The men had to swing their rifles over their shoulders and scramble up the mountainside using their hands ‘and pull ourselves up on little scrubby trees and bushes.’
Soon William and the rest of his platoon were positioned on a mountain across from Cassino. The men had to dig in and slept outdoors. Every morning the Germans would attack, before retreating back to the defences of the Gustav Line.
‘…they’d have us placed certain places behind rocks and stuff like that, those Germans would come up in the fog, in the morning and we would hear them coming, talking. They’d get up there and get within oh, 50 yards of us and that fog would rise up. Oh man! We had a war! A battle going on! There were hand grenades, we’d get the best of the Germans and they would go down again and they’d done that for about 3 or 4 mornings…. It was rough getting there and fighting them.’
At the beginning of January, the 3rd Infantry Division were withdrawn from Cassino and given a week’s rest before deployment to Anzio. William recalls the morning they landed:
“Me and Fred Chandler was the two first ones off that ship. He couldn’t swim and I was trying to help him ...”
‘… they had a map drawn out and they showed it to all of us and there were two sandbars, they said the ship might drag on the first one but it’s supposed to go on and hit the second and let us off in water around our knees.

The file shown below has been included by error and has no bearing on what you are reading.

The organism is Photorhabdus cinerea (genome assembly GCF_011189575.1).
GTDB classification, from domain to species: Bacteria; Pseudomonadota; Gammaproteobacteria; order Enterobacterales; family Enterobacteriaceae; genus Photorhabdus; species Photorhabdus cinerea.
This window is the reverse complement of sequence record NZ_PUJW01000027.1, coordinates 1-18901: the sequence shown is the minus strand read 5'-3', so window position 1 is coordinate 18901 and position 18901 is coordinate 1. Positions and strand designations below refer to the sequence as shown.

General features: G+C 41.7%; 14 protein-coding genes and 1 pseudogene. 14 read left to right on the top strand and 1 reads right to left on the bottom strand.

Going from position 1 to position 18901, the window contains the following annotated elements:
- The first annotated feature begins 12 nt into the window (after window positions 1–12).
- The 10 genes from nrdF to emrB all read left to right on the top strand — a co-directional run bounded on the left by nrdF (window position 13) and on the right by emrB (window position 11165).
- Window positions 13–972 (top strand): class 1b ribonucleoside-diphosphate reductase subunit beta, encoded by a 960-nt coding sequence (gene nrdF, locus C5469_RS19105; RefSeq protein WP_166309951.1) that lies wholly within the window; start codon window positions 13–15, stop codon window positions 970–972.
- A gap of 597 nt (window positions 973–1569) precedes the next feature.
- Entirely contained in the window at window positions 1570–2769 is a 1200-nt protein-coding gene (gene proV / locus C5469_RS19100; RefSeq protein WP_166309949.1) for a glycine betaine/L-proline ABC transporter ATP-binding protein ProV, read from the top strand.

Well he stopped the ship on the first sand bar and me and Fred Chandler was the two first ones off that ship… bottomless that water. Now he couldn’t swim and I was trying to help him, we lost our rifles and our helmets and there was waves coming in from the other ships too…and this was carrying us back out in the water.’
Fred demanded that William cut him loose and he tried to use his belt which was meant to act as a life-belt but it didn’t work. It flipped Fred over and that was the last William saw of him. A sailor spotted William away from the coast and, launching a small dinghy, managed to tow him back to the shore. The Allied force met with little resistance and William recalled that it ‘was so cold it looked like frost on the trees and bushes, young snow and there I was just as soaked as you can get.’
A sergeant found William a gun and asked if he was cold. Instead he replied he felt extremely warm. The sergeant leant over and chipped ice off of William’s uniform and his quick thinking saved William’s life for a second time that day. He immediately ordered William to be sheltered in a house, stripped of his wet clothes and wrapped in blankets. Somehow, the sergeant managed to find William a dry uniform, but not before he became so cold that he was sure that he would freeze to death.
William continued fighting until he was wounded in February. After D-Day he would serve in both France and Germany.